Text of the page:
Honk if you’ll still be stuck in traffic after we build this (from the AJC’s Washington correspondent, Bob Keefe):
In a major coup for the city of Atlanta, the U.S. Department of Transportation has agreed to grant the city of Atlanta $47 million for the proposed downtown streetcar project, according to U.S. Rep. John Lewis of Atlanta.
Lewis’ office said he got confirmation of the award in a conversation with DOT Secretary Ray LaHood on Friday morning.
“In my conversation with Secretary LaHood this morning he reiterated his belief that it was a good and necessary project and one that deserved federal funding,” Lewis said in a statement. “Not only does this project offer citizens and visitors to the downtown area another option for transportation, it will also provide green jobs and support economic development.”
City officials have been pursuing funding for the streetcar line, which will run east-west connecting the MLK site with Centennial Olympic Park, for months. Lewis, along with Atlanta Mayor Kasim Reed, met with and had conference calls with DOT Secretary Ray LaHood as recently as a few days ago to try and get the funding.
According to city plans, the project would cost more than $70 million, with the city and the Central Atlanta Progress’ Downtown Improvement District putting up about $20 million for it.
Reed’s office has estimated the project would create 5,200 jobs over 20 years and would not only help ease downtown traffic problems but also help the city compete for more tourism and convention business.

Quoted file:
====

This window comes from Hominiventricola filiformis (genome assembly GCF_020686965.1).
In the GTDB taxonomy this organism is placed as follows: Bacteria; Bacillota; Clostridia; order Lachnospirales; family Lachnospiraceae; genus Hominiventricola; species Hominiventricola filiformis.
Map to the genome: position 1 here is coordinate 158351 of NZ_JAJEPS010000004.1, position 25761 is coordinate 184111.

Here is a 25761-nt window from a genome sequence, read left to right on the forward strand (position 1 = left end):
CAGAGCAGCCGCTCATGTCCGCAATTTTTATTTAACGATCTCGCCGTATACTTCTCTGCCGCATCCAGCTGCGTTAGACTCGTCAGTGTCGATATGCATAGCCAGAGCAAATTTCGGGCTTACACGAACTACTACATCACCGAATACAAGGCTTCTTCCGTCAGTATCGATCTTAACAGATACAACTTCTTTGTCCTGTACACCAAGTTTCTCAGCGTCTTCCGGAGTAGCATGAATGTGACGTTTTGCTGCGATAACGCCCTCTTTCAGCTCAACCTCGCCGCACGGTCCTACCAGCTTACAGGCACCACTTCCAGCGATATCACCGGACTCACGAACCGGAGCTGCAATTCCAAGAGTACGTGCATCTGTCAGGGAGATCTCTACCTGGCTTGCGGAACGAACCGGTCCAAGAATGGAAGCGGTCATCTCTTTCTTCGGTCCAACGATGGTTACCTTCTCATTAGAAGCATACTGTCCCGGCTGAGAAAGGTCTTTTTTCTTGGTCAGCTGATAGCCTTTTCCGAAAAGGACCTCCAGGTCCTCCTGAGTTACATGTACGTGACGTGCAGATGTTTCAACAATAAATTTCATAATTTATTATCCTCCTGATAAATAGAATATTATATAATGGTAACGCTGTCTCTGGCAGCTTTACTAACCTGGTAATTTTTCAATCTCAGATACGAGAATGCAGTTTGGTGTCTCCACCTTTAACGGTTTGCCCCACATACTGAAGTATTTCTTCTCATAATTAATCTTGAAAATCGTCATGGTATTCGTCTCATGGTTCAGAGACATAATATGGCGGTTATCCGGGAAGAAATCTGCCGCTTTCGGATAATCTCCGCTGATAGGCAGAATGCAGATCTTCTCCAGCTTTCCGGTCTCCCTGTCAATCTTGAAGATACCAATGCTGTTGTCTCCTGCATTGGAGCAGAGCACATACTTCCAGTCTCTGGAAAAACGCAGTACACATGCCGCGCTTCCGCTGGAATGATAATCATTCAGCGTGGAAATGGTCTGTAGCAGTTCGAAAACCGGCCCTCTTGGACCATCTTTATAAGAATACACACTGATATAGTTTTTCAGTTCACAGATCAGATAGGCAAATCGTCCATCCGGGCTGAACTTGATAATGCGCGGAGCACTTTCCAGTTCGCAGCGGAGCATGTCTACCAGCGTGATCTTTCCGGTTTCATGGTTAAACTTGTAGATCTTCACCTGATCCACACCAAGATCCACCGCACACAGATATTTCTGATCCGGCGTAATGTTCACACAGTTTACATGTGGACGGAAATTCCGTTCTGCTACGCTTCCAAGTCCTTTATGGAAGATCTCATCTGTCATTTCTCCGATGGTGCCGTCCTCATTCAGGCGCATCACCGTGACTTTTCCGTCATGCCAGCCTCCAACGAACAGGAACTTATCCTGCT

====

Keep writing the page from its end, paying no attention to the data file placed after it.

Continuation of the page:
Atlanta had applied for a $56 million grant for the project under a DOT program designed to upgrade transportation networks and create jobs quickly.
I’ve previously expressed my doubts about whether this tourist line will really ease downtown traffic, which tends to be worst on the interstates rather than the surface streets, and whether transportation dollars should be used to move money rather than people. A tourist trolley and a MARTA bus line running more or less the same route have already failed, perhaps because there’s a MARTA subway line running pretty darn close to the area (”close” being relative to metro Atlanta’s very limited existing transit infrastructure). Now we’re supposed to believe that a streetcar is what we really needed there all along?
Here’s one thing it will do: Further convince skeptics that the transit projects that get built are the nice-sounding boondoggles instead of items targeted where traffic is worst.
But only if it actually gets built. The feds coughed up $9 million less than Atlanta had asked for. Central Atlanta Progress and the city government — which, if you hadn’t already heard, is broke … and up to its eyebrows in unfunded pension liabilities — had pledged about $20 million to the $70 million-plus project. (Keep in mind: That’s at least $70 million just for a loop covering about 2 miles downtown — it doesn’t even go north or south on Peachtree!)
Perhaps CAP and the city were sandbagging in order to get the most federal money possible, and they really have closer to $30 million. Assuming the project comes in on budget — which strikes me as an awfully big assumption — they might have enough money to build it.
Now, how are they going to run it? MARTA just cut dozens of bus routes and reduced subway operating hours in large part because it couldn’t afford to run them.
I’m not an anti-transit person. But it has to be effective. If we’re going to spend $70 million on transit, it would be much better used to to complete however much of the Beltline’s transit plans $70 million would buy.
At least that would have a real impact.